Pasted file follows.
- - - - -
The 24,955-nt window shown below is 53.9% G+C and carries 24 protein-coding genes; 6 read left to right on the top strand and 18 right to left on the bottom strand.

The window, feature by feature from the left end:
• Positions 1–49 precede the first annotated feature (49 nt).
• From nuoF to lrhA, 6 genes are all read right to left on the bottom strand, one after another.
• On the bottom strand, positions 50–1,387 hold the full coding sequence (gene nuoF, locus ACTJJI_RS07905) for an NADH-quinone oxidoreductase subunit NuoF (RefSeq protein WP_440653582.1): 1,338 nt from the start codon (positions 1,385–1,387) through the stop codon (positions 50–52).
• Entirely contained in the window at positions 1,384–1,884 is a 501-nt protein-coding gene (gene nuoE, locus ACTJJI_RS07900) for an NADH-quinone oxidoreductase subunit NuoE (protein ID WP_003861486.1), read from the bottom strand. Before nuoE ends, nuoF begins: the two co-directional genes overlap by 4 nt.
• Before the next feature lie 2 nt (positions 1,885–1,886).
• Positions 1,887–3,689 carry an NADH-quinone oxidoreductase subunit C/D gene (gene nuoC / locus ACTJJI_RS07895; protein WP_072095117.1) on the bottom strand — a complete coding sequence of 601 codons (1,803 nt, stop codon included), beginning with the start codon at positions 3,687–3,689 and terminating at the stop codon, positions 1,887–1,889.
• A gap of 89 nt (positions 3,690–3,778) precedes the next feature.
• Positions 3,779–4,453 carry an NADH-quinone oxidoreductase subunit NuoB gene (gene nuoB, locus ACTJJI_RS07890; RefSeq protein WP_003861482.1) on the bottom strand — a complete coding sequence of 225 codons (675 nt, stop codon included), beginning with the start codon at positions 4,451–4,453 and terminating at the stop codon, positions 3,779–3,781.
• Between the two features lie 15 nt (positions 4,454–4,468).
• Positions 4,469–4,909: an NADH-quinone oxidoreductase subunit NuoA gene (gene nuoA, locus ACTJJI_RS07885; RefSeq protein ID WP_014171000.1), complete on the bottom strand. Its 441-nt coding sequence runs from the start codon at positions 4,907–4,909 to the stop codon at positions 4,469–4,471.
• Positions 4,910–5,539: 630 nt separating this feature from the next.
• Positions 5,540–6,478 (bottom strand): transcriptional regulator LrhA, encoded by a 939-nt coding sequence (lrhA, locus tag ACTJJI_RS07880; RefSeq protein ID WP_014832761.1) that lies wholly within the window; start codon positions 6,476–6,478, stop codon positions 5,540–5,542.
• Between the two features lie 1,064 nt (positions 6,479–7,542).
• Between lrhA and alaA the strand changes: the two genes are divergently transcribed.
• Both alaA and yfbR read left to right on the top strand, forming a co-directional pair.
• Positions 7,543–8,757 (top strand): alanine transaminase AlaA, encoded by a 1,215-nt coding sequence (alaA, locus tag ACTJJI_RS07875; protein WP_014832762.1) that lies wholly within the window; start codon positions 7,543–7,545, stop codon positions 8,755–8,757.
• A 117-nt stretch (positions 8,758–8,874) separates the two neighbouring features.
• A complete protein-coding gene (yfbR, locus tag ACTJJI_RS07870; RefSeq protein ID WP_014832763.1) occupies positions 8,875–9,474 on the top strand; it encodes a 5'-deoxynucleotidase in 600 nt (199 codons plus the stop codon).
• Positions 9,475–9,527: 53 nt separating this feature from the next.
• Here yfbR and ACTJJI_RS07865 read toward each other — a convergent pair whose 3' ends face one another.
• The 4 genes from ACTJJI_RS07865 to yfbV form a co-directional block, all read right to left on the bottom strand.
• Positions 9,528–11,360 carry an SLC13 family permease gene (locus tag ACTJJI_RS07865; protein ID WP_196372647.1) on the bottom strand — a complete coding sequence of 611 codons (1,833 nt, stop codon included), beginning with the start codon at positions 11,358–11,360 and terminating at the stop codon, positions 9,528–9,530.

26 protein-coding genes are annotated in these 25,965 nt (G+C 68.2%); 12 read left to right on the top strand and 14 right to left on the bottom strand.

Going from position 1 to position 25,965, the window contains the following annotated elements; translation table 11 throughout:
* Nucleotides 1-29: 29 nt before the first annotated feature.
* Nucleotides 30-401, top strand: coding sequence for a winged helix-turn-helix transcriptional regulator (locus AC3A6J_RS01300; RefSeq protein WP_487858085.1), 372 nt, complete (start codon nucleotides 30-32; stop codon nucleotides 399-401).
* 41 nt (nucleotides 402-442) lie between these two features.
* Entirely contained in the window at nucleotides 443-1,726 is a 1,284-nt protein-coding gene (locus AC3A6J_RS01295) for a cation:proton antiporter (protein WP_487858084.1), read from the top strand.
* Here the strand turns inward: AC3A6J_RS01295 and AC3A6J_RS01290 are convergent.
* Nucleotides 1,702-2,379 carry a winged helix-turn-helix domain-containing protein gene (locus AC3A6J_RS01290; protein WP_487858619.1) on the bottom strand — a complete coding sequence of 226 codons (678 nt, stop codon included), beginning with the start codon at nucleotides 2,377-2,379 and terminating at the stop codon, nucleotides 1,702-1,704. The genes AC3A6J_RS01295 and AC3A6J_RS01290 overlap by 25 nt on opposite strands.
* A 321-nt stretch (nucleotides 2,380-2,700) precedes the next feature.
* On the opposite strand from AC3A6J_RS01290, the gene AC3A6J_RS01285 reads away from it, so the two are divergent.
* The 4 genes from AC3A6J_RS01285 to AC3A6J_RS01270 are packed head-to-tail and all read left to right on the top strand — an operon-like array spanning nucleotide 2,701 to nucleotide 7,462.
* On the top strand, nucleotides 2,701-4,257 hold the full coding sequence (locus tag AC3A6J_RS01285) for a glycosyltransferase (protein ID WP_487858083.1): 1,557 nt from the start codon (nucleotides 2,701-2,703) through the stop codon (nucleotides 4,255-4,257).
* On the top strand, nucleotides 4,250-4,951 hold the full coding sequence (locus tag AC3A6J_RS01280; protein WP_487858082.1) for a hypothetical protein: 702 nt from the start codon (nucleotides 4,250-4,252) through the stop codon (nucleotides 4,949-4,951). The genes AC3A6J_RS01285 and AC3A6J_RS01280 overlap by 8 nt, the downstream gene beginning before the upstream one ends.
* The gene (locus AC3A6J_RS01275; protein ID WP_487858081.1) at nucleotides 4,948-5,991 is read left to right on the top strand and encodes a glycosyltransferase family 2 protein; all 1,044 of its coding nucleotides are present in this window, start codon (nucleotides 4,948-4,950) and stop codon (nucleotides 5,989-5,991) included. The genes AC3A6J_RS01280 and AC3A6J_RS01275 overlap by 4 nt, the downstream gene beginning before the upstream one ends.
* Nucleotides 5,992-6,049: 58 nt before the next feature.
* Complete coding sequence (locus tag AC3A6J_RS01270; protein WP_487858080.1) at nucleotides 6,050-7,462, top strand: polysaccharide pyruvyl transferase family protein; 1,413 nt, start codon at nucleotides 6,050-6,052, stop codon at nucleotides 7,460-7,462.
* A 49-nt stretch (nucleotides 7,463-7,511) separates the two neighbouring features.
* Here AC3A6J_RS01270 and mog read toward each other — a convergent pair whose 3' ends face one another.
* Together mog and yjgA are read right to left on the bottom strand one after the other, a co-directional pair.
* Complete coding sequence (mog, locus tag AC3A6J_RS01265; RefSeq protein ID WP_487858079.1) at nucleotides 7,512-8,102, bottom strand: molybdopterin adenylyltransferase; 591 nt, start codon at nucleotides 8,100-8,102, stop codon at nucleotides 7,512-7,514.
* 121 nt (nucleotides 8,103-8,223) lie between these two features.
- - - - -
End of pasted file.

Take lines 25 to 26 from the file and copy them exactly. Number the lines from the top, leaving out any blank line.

26 protein-coding genes are annotated in these 25,965 nt (G+C 68.2%); 12 read left to right on the top strand and 14 right to left on the bottom strand.

Going from position 1 to position 25,965, the window contains the following annotated elements; translation table 11 throughout: